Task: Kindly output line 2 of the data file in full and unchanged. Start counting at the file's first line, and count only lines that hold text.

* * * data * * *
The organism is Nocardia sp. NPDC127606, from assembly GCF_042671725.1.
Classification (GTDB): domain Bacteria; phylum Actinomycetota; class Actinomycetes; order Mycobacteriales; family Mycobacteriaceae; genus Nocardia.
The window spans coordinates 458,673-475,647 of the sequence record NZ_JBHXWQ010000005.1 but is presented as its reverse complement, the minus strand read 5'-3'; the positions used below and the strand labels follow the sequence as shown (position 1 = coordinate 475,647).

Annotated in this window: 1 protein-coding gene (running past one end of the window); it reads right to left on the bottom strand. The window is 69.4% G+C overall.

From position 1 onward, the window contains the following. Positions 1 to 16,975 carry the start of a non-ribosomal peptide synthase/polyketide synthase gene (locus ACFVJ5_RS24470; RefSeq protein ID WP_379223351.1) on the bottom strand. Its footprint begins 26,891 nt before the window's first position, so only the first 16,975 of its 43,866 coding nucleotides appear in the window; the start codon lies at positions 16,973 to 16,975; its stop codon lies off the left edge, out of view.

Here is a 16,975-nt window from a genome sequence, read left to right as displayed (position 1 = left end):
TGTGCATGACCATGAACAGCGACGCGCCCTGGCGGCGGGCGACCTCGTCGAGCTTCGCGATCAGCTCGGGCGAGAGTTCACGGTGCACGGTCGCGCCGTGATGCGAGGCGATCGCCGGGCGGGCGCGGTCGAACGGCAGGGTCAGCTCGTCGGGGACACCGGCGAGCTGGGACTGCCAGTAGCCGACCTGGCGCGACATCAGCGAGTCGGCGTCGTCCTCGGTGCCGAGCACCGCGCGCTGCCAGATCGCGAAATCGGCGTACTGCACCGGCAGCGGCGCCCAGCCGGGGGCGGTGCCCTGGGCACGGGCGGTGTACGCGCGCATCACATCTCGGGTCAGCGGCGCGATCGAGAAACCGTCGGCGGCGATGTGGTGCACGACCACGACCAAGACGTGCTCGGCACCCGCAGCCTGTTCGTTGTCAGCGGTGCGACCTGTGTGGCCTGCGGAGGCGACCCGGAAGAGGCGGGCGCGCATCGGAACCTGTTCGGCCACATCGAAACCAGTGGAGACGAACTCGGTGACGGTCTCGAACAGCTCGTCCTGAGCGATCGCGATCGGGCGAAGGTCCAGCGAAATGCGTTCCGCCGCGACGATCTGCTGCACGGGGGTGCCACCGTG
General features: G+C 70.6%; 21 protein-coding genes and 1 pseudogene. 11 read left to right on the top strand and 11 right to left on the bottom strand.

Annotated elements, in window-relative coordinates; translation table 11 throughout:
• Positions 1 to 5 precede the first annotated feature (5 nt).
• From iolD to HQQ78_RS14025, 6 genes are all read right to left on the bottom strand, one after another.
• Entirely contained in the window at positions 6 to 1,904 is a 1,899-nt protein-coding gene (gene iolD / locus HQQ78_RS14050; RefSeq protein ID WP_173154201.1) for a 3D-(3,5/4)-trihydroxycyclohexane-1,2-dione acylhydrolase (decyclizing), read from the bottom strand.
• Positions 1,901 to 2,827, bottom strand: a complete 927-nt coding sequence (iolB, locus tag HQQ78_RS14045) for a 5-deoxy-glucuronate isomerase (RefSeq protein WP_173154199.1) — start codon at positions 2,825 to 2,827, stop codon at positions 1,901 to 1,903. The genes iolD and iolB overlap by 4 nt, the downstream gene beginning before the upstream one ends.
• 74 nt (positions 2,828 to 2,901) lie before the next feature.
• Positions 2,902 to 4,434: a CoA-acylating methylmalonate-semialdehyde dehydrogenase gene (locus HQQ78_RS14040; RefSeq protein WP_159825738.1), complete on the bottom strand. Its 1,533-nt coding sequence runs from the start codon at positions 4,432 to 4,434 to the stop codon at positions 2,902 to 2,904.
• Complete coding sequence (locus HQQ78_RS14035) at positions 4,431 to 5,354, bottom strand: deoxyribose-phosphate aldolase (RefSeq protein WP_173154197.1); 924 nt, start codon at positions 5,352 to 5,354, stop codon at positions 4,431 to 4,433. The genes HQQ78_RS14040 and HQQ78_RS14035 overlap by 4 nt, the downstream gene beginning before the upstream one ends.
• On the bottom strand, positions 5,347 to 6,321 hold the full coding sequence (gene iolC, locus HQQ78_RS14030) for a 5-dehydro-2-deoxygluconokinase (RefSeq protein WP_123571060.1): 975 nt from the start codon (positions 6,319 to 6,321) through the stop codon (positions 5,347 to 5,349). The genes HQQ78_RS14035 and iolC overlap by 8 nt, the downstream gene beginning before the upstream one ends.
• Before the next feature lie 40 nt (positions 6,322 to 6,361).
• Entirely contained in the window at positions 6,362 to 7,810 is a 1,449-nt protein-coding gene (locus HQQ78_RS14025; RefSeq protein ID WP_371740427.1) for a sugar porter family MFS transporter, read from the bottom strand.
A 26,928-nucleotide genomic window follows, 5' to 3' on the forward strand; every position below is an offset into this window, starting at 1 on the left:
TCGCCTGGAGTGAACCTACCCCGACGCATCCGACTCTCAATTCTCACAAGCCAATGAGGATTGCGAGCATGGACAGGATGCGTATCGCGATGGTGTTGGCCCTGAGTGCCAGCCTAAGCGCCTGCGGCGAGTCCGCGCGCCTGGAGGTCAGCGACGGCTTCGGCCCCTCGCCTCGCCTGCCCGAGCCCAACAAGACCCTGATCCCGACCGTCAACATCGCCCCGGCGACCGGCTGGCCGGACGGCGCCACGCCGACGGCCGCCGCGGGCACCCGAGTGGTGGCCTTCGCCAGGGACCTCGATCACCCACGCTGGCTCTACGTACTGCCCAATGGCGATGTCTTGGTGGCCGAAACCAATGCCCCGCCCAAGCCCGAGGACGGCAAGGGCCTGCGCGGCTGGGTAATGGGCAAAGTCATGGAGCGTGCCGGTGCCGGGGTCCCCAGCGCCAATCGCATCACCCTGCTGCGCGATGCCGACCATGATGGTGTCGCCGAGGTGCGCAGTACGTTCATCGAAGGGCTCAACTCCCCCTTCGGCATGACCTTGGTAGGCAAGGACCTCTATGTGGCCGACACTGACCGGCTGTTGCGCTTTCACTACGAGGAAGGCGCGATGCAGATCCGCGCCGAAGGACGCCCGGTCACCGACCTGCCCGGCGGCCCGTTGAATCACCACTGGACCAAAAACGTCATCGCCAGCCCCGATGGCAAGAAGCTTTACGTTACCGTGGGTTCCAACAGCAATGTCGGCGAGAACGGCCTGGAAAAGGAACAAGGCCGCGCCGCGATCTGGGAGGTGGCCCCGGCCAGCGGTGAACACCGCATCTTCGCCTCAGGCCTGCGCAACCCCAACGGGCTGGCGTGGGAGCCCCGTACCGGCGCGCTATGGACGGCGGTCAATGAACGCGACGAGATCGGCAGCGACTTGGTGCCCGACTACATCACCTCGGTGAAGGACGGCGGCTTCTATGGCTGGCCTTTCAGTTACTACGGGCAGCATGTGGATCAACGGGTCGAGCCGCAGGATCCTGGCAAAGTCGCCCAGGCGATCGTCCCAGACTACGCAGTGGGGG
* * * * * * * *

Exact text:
Classification (GTDB): domain Bacteria; phylum Actinomycetota; class Actinomycetes; order Mycobacteriales; family Mycobacteriaceae; genus Nocardia.